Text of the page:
Honda’s Acura premium line tied for sixth for the second consecutive year, and the Tokyo-based company’s namesake brand slipped three spots to No. 8. Scion, Toyota City, Japan-based Toyota’s youth-oriented brand, fell seven spots to rank last.
“They will consider this disappointing,” J.D. Power’s Sargent said of Toyota and Honda. “Toyota would expect Lexus to be No. 1 and Toyota to be No. 2. That’s their mission. Honda would expect to be in the top five. And they’re not.”
Of 11 brands owned by U.S. automakers, eight improved in the rankings versus a year earlier, with Ford’s Lincoln luxury line climbing one spot to match the industry average. The namesake Ford line was unchanged at No. 27, as the Dearborn, Michigan-based automaker’s Sync voice system and MyFord Touch controls weighed on results.
While Ford has improved its touch-screen and voice-control systems, that’s not translating to bigger gains in initial quality scores because the availability of the technology is spreading to more of its vehicles, Sargent said. Vehicles with the Sync or MyFord Touch systems climbed to 79 percent of Ford’s 2013 car and truck sales, from 68 percent for year-earlier models, the company said earlier this week.
“Ford is probably at its low point,” Sargent said. “As we go forward, the improvements they’re making to their technology will offset the fact that it’s in more vehicles. We’ll probably see Ford start to rise, particularly as we see some of the others introduce their versions of the technology.”
Chrysler’s namesake brand surged 10 spots to No. 15, above the industry average and its best showing since tying for 10th in 2006. While the Dodge line rose three spots in the rankings and Jeep and Fiat each climbed by one, they joined the Ram truck brand in placing below the industry average.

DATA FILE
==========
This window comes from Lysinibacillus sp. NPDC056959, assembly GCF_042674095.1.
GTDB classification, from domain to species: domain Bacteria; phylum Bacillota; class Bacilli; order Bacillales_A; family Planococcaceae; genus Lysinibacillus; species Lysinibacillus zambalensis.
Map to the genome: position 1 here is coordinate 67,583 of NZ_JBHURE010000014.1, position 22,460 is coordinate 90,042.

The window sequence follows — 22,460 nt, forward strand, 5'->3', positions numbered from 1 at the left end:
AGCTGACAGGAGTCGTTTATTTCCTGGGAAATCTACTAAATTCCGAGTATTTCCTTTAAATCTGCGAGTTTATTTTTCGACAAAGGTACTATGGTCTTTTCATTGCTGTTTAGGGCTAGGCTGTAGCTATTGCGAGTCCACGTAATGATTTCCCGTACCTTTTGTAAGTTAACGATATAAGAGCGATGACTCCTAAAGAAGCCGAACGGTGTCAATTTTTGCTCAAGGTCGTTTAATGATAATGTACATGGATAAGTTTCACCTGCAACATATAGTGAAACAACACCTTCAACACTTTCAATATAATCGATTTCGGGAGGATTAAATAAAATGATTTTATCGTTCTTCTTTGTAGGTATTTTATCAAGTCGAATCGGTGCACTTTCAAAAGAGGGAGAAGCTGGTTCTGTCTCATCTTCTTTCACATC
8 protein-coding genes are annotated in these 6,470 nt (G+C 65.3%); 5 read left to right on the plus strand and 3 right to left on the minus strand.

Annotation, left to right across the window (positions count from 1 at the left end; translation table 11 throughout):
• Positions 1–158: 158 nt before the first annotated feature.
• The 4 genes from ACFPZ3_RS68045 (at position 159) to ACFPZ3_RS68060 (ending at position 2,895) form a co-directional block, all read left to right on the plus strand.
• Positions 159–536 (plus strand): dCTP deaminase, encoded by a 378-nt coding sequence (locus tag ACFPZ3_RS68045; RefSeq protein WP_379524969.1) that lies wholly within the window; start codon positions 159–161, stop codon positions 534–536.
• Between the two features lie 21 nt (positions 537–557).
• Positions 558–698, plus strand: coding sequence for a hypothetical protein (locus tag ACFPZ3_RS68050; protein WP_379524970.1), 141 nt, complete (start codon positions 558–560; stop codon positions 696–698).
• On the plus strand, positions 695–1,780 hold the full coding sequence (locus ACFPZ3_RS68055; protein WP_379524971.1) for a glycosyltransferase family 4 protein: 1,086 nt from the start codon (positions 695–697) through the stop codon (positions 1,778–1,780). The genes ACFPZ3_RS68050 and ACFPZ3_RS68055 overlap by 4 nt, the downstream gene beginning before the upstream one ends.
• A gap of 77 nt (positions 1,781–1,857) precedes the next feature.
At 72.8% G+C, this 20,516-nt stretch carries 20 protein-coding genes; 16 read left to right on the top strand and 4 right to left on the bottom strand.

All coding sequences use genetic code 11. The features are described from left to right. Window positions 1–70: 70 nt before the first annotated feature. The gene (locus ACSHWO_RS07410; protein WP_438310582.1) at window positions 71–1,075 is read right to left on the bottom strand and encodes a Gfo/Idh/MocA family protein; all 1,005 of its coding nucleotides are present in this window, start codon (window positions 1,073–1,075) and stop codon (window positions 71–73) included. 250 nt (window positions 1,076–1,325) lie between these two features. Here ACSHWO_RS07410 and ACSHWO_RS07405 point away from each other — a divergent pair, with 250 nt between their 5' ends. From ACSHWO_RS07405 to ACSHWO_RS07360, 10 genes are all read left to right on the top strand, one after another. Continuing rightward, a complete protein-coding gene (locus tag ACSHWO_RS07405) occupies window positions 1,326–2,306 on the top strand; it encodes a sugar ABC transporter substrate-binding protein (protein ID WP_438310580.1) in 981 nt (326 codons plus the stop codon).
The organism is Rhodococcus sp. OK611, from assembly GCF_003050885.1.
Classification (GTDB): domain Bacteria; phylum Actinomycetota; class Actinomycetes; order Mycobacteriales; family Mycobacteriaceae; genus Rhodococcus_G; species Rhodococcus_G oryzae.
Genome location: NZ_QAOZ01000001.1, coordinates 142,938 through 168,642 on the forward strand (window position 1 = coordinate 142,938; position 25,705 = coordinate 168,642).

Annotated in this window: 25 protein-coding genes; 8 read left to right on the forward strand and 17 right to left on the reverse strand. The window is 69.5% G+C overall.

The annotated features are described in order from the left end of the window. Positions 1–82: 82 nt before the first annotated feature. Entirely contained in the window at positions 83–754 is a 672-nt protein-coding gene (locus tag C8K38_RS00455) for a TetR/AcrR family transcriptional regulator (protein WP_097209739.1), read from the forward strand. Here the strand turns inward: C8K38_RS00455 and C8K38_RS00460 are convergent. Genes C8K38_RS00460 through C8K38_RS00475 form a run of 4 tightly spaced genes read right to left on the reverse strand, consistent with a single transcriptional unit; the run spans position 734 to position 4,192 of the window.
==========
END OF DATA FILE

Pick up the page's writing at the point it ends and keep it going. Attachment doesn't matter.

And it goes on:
“There is progress being made, but they still have a ways to go,” Sargent said of Chrysler. “Most of their newer vehicles are much better than some of the older ones, so as they go through the process, things will get better. There’s a limit to how much they can do in a short space of time.”
Chrysler is majority owned by Turin, Italy-based Fiat SpA. (F) Auburn Hills, Michigan-based Chrysler markets the Fiat brand in the U.S.
The Infiniti brand of Yokohama, Japan-based Nissan Motor Co. (7201)’s Infiniti brand improved by two spots to No. 4, while its namesake line plunged by 18 to No. 30.
Hyundai Motor Co. (005380) and Kia, affiliates both based in Seoul, tied with Daimler AG (DAI)’s Mercedes-Benz with the No. 10 score. Bayerische Motoren Werke AG (BMW)’s BMW fell eight places to tie for No. 18, below the industry average.
This year’s industry average was 113 problems per 100 cars, compared with 102 in 2012. J.D. Power attributed the majority of consumer complaints to technical design flaws rather than manufacturing problems and said the industry’s average number of issues rose in part because of the survey’s redesign.
“The manufacturers have gotten really, really good at building high-quality products,” Sargent said. “Quality now is not just ‘Does it work?’ It’s a matter of how it works and is it simple and enjoyable to operate.”
J.D. Power’s study this year was based on responses from more than 83,000 purchasers and lessees of 2013 model-year cars, trucks and SUVs. The unit of McGraw-Hill Financial Inc. (MHFI:US) conducted its survey between February and May.
To contact the reporters on this story: Megan Durisin in Detroit at firstname.lastname@example.org; Craig Trudell in Detroit at email@example.com